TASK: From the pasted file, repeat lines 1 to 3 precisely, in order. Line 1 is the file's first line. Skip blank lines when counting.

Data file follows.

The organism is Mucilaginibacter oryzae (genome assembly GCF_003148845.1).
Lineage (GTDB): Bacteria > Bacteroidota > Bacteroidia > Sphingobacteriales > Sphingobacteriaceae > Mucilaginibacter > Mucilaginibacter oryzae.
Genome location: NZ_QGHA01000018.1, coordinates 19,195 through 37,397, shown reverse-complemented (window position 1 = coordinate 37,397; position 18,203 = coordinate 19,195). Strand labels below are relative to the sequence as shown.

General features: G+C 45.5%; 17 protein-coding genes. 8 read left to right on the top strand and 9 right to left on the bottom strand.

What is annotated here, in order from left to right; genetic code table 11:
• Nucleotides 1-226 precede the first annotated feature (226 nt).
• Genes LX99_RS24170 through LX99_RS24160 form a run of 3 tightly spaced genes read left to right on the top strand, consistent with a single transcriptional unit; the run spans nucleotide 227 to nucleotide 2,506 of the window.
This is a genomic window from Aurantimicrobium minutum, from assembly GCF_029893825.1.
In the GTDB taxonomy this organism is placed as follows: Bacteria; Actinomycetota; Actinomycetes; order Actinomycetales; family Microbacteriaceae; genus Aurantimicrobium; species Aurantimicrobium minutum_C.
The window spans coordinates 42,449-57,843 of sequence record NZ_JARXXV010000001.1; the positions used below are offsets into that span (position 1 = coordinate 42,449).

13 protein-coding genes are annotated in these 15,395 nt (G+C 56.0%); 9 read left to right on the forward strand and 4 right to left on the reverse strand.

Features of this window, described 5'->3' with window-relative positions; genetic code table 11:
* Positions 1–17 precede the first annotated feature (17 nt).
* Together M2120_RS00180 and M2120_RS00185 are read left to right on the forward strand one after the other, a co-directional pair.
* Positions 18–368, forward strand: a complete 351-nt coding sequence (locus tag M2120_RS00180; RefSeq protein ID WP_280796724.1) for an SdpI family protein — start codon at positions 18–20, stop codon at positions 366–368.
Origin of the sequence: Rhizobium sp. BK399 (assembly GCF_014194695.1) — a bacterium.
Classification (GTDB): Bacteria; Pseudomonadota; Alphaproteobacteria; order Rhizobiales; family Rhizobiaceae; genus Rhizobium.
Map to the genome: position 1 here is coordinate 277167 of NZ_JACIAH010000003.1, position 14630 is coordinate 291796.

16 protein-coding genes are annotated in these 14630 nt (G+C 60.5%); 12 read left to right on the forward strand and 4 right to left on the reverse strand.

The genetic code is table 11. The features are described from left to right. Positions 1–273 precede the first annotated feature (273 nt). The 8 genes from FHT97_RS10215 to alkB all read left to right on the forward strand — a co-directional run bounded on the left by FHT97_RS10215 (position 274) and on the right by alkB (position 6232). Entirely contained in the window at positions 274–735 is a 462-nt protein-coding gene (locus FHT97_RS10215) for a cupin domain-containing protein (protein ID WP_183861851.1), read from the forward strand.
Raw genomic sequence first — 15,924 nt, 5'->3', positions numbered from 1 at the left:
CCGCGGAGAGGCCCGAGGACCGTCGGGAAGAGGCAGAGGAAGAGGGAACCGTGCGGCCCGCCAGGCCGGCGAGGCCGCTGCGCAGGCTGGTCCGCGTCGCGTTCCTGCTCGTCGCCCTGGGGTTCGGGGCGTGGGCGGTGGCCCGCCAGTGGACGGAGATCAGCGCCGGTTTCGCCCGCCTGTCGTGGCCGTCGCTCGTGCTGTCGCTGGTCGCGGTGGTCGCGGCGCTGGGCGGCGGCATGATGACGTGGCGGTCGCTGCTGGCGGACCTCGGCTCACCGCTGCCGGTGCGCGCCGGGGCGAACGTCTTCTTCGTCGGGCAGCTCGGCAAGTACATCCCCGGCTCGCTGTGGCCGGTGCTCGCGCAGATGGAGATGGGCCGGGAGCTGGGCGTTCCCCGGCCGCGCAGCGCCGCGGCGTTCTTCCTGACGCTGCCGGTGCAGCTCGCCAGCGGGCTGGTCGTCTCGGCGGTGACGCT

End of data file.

The organism is Mucilaginibacter oryzae (genome assembly GCF_003148845.1).
Lineage (GTDB): Bacteria > Bacteroidota > Bacteroidia > Sphingobacteriales > Sphingobacteriaceae > Mucilaginibacter > Mucilaginibacter oryzae.
Genome location: NZ_QGHA01000018.1, coordinates 19,195 through 37,397, shown reverse-complemented (window position 1 = coordinate 37,397; position 18,203 = coordinate 19,195). Strand labels below are relative to the sequence as shown.